The repeal of the open door policy in the late 19th century resulted in a shift to migration to the USA. In the early 1870s two GermanRussian subgroups began emigrating to America: The Volga Germans settled primarily in Kansas and Nebraska, and the Black Sea Germans located in North and South Dakota. Members of both groups, particularly Mennonites, later settled in the western Canadian provinces of Alberta, Manitoba and Saskatchewan. Unlike many other ethnic cultures, German-Russians were accustomed to the harsh environment and relatively flat, treeless Great Plains landscape, which topographica lly is similar to the steppes of western Russia. Using indigenous resources in a region notorious for inadequate building materials, the settlers erected sturdy clay and stone residences, churches and outbuildings in both rural and urban areas. […] Two techniques were used for constructing load-bearing walls: puddled clay, in which clay was layered on a stone foundation, and rammed earth, in which an earthen mixture was compacted between wooden forms.

The vernacular style absorbed by German-Russians during the 18th & 19th centuries is part of much older construction traditions. In a blog outlining the History of Khwarazm, an area covering the present day regions of Usbekistan, Turkmenistan, and Tajikistan in the north, to Iran and Afghanistan in the south, the writer states that as early as the 5th & 4th centuries BC The characteristic features of Khwarazmian architecture—its massive scale and sparing use of exterior ornamentation—derive from the general use of building materials made of loess clay, such as pakhsa (unfired puddled clay) and mud bricks.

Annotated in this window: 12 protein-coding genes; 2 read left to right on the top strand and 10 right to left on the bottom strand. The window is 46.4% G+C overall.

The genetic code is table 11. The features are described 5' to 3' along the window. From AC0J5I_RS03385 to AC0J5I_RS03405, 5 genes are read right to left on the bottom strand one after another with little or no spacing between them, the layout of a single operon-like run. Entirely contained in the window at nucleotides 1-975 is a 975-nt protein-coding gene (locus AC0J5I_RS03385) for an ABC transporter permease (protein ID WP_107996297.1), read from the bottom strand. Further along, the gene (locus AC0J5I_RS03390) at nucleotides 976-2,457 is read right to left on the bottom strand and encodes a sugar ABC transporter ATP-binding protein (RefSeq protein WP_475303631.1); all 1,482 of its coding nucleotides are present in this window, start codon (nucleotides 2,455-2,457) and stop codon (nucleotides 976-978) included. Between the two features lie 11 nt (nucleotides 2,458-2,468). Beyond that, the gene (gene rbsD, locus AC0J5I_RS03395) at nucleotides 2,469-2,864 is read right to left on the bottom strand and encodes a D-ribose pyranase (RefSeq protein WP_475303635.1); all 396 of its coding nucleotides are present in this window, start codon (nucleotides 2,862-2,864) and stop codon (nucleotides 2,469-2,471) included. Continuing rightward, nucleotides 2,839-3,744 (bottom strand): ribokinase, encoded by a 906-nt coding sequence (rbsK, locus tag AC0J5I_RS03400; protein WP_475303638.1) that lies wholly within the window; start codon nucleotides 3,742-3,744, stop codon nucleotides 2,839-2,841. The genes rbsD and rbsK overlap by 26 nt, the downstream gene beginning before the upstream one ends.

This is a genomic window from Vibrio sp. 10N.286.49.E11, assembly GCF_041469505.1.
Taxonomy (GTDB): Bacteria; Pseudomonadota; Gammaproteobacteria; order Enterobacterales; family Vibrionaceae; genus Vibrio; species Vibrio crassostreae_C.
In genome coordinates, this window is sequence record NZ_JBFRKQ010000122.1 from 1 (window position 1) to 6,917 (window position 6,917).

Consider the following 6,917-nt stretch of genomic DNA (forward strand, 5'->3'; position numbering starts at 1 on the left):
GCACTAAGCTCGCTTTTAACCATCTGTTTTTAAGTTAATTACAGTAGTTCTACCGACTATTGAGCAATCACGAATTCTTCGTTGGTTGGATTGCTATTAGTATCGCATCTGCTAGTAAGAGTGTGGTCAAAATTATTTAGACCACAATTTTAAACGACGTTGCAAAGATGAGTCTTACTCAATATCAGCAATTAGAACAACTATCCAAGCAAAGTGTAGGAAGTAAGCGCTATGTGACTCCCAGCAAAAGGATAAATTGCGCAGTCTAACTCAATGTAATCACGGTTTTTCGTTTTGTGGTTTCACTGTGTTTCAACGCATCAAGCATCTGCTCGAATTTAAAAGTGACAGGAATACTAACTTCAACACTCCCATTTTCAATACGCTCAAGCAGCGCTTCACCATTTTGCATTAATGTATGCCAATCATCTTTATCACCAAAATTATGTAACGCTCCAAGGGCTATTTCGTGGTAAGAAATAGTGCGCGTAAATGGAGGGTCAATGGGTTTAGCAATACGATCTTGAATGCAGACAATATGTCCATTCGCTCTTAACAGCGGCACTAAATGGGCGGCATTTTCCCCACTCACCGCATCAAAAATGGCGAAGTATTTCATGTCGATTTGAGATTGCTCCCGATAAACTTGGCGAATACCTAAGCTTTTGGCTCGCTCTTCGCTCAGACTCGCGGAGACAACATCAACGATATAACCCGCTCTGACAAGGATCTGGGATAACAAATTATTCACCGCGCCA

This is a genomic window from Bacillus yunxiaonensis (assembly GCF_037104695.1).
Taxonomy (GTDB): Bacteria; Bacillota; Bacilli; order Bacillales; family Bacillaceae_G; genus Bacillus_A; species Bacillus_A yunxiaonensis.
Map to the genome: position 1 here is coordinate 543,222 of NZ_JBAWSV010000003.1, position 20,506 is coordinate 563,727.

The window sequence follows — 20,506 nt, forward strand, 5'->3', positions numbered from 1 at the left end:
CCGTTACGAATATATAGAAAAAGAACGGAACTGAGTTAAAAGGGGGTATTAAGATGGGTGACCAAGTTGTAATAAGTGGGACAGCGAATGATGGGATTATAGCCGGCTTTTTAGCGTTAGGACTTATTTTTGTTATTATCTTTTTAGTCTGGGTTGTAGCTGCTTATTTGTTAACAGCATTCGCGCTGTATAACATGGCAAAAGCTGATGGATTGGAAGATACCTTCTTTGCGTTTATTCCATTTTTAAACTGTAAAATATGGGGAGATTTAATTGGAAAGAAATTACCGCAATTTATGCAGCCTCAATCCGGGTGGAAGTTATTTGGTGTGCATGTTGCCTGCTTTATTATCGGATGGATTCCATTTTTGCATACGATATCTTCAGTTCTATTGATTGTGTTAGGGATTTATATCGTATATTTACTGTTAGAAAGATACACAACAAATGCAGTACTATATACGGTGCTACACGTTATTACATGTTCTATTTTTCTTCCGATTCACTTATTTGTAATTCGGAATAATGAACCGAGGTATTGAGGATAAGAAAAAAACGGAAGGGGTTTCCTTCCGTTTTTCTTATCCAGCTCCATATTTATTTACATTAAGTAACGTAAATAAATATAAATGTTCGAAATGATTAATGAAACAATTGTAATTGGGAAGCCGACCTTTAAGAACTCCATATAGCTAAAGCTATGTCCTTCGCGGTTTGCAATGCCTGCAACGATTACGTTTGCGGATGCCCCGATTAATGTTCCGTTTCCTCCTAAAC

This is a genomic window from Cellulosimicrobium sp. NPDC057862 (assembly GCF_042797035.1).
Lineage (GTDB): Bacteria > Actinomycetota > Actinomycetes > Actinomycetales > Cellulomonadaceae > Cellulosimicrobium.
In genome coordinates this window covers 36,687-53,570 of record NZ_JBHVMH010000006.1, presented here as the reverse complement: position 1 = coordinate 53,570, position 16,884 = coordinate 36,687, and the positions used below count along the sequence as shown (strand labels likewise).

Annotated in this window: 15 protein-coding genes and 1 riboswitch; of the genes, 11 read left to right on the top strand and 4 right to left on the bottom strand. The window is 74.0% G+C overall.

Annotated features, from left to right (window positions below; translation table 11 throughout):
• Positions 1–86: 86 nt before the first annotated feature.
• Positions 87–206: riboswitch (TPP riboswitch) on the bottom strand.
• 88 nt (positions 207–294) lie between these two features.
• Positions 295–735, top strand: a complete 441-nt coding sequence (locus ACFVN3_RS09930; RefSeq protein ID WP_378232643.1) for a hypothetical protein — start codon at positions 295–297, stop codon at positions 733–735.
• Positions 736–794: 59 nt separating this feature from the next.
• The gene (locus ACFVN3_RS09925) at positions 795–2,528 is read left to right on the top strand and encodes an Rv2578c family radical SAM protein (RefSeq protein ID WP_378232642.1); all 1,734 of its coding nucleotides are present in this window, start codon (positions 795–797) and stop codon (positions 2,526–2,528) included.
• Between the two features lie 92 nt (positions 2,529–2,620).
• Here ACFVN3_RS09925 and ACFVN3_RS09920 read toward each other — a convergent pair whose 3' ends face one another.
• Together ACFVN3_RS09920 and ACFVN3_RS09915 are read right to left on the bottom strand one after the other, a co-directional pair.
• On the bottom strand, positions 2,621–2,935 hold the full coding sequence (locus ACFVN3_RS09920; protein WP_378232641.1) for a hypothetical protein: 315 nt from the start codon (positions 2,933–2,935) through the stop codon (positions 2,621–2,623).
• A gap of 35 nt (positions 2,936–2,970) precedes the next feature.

In Ten Sketches of Russian Peasant Life 1916-18 published in The People of Great Russia, John Rickman, a country doctor with the Friends War Victims Relief Unit, observed that peasant huts, will be fashioned out of clay and mud, puddled together by the feet of the girls, who […] stamp and churn the slime to the accompaniment of songs until it reaches the right consistency, and then tread in straw as a binder, […] The stiff clay and straw mixture is then laid out on a smoothed piece of level ground, patted to an even thickness and cut with the edge of a spade. He describes the subsequent construction of a house using these sun-dried blocks.

It’s questionable whether such construction methods can easily sit alongside modern time-constraints, as well as the evident physical efforts needed. We’re not sure we want to develop ‘thighs of iron.’ So although puddled clay has a long history as a construction material, we think we’ll give the technique a miss. Time spent growing vegetables to eat seems a better use of our efforts.